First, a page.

Abdallah Gul expresses anger of former allies with Erdogan
ANKARA – Former Turkish President Abdullah Gul has sent a strong signal to President Recep Tayyip Erdogan that he will not leave him unchallenged, especially after the latter has led the country to a severe economic and political crisis and shattered the dreams of those who had worked with him for years.
Turkish observers and politicians noted that the anti-Erdogan front started to expand to include yesterday’s high-level friends, and that his policy of refusing to face his problems would sooner or later leave him without political support.
Former Turkish President Abdullah Gul has finally broken his self-imposed silence and came out firing both barrels. He criticised President Recep Tayyip Erdogan’s policies, and warned of dangers facing Turkey. Erdogan was also accused of using conspiracies to run the country.
In an interview with Karar newspaper, a publication loyal to former Foreign Minister Ahmed Davutoglu, a critic of Erdogan’s policies, Gul criticised the Justice and Development Party and the way Turkey is currently governed. He warned that the biggest threat facing the country now is the mounting external and internal debts, economic decline and the continued downfall of the local currency.
Gul also said that personal freedoms are seriously threatened in Turkey because of the repressive practices of the Turkish regime against opponents and journalists. The Turkish president has used the failed coup against him in the summer of 2016 to tighten his security grip on the state and neutralise his political opponents.
Nisreen Nas, a researcher in Turkish affairs and former head of the Motherland Party, said that Gul’s words should be considered an early warning to his former ally Erdogan and his party, that the growing and widespread anger among supporters of the Justice and Development Party about the way he runs Turkey is close to boiling point.
The former Turkish president remained silent during the past years, speaking only on rare occasions, the last of which was last February, when he criticized the presidential system in Turkey and the government’s foreign policy, and Erdogan was not spared his former comrade’s criticism.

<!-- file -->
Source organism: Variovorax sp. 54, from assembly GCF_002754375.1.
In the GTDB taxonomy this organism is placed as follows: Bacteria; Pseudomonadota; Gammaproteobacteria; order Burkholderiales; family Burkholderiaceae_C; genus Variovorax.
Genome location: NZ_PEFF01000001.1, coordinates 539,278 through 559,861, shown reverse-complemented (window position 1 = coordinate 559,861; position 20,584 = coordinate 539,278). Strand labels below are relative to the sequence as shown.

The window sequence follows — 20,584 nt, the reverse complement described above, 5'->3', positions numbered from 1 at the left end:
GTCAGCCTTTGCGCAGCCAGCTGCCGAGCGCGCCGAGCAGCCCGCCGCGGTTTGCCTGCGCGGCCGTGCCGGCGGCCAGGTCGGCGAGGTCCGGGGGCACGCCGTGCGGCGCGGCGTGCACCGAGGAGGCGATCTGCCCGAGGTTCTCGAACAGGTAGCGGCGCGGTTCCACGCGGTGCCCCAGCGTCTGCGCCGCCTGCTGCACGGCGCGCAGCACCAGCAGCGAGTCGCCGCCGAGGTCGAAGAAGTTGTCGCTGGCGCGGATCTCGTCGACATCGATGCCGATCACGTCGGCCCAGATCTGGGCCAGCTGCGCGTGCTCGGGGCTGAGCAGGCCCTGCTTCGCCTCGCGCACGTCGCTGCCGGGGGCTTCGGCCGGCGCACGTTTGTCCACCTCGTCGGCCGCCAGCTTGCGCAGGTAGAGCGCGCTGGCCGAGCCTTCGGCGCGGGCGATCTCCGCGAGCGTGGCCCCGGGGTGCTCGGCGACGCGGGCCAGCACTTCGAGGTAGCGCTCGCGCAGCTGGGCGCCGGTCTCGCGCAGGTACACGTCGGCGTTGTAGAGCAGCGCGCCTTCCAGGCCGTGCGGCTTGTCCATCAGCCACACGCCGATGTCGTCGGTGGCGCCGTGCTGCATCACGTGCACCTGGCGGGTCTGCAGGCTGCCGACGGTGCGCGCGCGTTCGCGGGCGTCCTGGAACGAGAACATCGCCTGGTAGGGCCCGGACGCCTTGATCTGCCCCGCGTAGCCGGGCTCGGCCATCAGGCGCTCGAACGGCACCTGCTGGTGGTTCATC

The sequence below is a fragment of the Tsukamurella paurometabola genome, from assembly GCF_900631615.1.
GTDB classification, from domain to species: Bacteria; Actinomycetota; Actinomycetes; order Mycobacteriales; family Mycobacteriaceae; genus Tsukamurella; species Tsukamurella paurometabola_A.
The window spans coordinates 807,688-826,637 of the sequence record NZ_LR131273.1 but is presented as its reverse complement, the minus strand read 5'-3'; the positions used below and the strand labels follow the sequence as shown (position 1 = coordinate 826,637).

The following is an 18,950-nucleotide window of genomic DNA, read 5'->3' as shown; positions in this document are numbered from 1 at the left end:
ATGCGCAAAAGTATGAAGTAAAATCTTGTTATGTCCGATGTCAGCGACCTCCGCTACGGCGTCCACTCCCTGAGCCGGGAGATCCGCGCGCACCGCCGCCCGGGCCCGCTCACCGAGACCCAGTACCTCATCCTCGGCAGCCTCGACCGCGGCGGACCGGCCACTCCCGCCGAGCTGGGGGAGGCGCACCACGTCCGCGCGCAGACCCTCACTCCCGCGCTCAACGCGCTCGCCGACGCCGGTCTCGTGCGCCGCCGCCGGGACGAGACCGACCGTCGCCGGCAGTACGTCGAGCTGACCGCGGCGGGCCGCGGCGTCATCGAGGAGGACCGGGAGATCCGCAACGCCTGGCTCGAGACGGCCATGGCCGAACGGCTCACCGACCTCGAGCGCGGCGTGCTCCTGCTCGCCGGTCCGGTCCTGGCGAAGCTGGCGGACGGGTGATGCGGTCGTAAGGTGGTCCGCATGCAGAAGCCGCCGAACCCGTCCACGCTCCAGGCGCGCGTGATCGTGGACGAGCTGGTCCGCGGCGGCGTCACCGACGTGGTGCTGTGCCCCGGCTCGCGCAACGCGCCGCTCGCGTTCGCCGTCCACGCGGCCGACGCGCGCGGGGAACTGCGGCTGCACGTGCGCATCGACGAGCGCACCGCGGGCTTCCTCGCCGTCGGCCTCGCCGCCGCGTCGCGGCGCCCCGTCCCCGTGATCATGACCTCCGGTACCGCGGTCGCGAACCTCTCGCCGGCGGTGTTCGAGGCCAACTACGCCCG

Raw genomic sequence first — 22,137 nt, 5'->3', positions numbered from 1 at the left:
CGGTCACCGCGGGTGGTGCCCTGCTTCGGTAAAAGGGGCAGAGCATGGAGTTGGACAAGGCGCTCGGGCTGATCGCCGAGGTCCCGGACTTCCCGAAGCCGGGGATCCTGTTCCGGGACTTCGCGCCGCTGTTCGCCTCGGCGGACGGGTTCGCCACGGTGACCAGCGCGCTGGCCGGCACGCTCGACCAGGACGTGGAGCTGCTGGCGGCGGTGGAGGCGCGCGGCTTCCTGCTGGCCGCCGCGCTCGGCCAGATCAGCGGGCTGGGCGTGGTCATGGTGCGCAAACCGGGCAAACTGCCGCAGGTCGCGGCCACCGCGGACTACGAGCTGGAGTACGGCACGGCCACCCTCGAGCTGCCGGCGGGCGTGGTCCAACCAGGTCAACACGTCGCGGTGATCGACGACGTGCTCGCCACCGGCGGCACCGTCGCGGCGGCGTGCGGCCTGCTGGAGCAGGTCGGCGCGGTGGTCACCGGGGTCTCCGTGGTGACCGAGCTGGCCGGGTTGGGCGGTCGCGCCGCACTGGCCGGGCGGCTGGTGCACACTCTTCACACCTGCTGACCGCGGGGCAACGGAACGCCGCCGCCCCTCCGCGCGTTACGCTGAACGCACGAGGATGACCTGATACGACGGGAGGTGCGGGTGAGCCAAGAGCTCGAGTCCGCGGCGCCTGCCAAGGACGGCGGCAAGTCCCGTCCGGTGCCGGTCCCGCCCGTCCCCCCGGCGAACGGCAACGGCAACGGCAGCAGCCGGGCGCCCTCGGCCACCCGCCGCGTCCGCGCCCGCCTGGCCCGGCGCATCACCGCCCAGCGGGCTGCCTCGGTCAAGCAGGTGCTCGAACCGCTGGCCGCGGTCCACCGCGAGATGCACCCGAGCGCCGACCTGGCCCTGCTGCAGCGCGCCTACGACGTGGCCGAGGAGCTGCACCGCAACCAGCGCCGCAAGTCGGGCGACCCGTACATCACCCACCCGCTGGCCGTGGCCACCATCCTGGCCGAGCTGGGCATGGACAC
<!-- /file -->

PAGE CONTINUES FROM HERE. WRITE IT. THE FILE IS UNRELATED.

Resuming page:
Gul is not the only former ally of the Turkish President who had defected from Erdogan’s APK party, after they realised the country had entered a “dark tunnel” because of the President’s policies.
It was important that the former Turkish president broke his silence about the political and economic crisis in Turkey as he was a founding figure in the Justice and Development Party. Gul has been criticized for his continued silence about the hard-line presidential path followed by his successor. Erdogan has further succeeded in killing the slogans and ideas introduced by those who worked alongside him for years and had played a prominent role in showing Turkey in a better economic and political situation, before Erdogan turned against them.
Yavuz Baidar, editor of Turkish Ahval website, told The Arab Weekly that Gul went silent due to several factors, the first of which is that opinion polls show a continuous decline in the number of supporters of the ruling Justice and Development Party.
The segment of voters who have not yet chosen a candidate and who are dissatisfied with the current situation is witnessing a historic increase of nearly 30%. This may have prompted Gul to return to the scene in the role of a “saviour”.
Economic forecasts are raising the alarm about the deepening crisis of the Turkish lira, in addition to the structural imbalance that is rooted in the country, corruption and a total lack of checks and balances.
Observers say that some of the most important causes behind the overall deterioration in conditions during Erdogan’s time are the breakdown of separation of powers, extreme administrative centralization, and the measures and procedures followed to turn Turkey into a security-obsessed country, isolated from other democratic countries and allies.
Baidar believes that Gul, through his appearance, is sending a signal that he is still in the game, even perhaps as a candidate in next elections. But he warns that despite the widespread anxiety in the Turkish society, the opposition remains in a state of disarray and unable to overcome its differences.
This same weakness also extends to the two new parties launched by former Economy Minister Ali Babacan and former Prime Minister Ahmet Davutoglu, two former prominent figures in the Justice and Development Party.
Gul’s sudden re-emergence on the political scene and his taking a strongly critical stance aims at distancing himself from the consequences of Erdogan’s control of the Justice and Development Party. It is also seen as an attempt by the former president to woo the angry sectors and personalities in society.